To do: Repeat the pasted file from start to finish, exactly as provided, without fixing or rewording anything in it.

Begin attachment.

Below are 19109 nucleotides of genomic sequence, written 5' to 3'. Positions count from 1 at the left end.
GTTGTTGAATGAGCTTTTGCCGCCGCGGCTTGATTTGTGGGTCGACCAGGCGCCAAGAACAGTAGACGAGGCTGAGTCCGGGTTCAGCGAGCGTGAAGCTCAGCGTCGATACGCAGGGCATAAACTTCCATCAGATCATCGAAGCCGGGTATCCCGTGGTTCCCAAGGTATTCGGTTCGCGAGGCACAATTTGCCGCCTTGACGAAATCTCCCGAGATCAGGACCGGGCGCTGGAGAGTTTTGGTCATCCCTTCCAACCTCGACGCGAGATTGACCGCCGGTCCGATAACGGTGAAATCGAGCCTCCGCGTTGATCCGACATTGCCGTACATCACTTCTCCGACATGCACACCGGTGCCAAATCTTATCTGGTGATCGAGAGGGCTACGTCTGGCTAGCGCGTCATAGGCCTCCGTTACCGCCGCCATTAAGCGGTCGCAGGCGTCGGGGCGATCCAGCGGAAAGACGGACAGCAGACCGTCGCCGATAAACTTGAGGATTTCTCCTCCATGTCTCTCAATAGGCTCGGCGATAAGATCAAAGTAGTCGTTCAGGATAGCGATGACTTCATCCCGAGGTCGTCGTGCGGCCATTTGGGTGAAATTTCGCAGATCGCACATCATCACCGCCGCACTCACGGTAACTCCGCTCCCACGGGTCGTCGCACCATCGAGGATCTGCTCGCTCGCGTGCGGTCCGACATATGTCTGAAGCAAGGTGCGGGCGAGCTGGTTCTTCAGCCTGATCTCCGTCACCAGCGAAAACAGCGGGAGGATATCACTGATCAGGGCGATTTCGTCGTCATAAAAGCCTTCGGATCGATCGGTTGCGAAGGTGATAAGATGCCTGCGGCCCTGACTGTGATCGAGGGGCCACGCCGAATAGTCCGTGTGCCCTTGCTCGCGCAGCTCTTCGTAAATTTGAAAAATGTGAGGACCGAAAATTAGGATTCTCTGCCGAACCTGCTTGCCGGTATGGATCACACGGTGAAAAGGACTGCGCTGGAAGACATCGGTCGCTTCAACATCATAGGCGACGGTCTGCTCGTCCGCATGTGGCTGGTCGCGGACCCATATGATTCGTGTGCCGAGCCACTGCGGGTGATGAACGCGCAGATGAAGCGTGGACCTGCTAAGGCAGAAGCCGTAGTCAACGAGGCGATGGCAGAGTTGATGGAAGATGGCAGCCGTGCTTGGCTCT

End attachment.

Below are 19109 nucleotides of genomic sequence, written 5' to 3'. Positions count from 1 at the left end.
GTTGTTGAATGAGCTTTTGCCGCCGCGGCTTGATTTGTGGGTCGACCAGGCGCCAAGAACAGTAGACGAGGCTGAGTCCGGGTTCAGCGAGCGTGAAGCTCAGCGTCGATACGCAGGGCATAAACTTCCATCAGATCATCGAAGCCGGGTATCCCGTGGTTCCCAAGGTATTCGGTTCGCGAGGCACAATTTGCCGCCTTGACGAAATCTCCCGAGATCAGGACCGGGCGCTGGAGAGTTTTGGTCATCCCTTCCAACCTCGACGCGAGATTGACCGCCGGTCCGATAACGGTGAAATCGAGCCTCCGCGTTGATCCGACATTGCCGTACATCACTTCTCCGACATGCACACCGGTGCCAAATCTTATCTGGTGATCGAGAGGGCTACGTCTGGCTAGCGCGTCATAGGCCTCCGTTACCGCCGCCATTAAGCGGTCGCAGGCGTCGGGGCGATCCAGCGGAAAGACGGACAGCAGACCGTCGCCGATAAACTTGAGGATTTCTCCTCCATGTCTCTCAATAGGCTCGGCGATAAGATCAAAGTAGTCGTTCAGGATAGCGATGACTTCATCCCGAGGTCGTCGTGCGGCCATTTGGGTGAAATTTCGCAGATCGCACATCATCACCGCCGCACTCACGGTAACTCCGCTCCCACGGGTCGTCGCACCATCGAGGATCTGCTCGCTCGCGTGCGGTCCGACATATGTCTGAAGCAAGGTGCGGGCGAGCTGGTTCTTCAGCCTGATCTCCGTCACCAGCGAAAACAGCGGGAGGATATCACTGATCAGGGCGATTTCGTCGTCATAAAAGCCTTCGGATCGATCGGTTGCGAAGGTGATAAGATGCCTGCGGCCCTGACTGTGATCGAGGGGCCACGCCGAATAGTCCGTGTGCCCTTGCTCGCGCAGCTCTTCGTAAATTTGAAAAATGTGAGGACCGAAAATTAGGATTCTCTGCCGAACCTGCTTGCCGGTATGGATCACACGGTGAAAAGGACTGCGCTGGAAGACATCGGTCGCTTCAACATCATAGGCGACGGTCTGCTCGTCCGCATGTGGCTGGTCGCGGACCCATATGATTCGTGTGCCGAGCCACTGCGGGTGATGAACGCGCAGATGAAGCGTGGACCTGCTAAGGCAGAAGCCGTAGTCAACGAGGCGATGGCAGAGTTGATGGAAGATGGCAGCCGTGCTTGGCTCT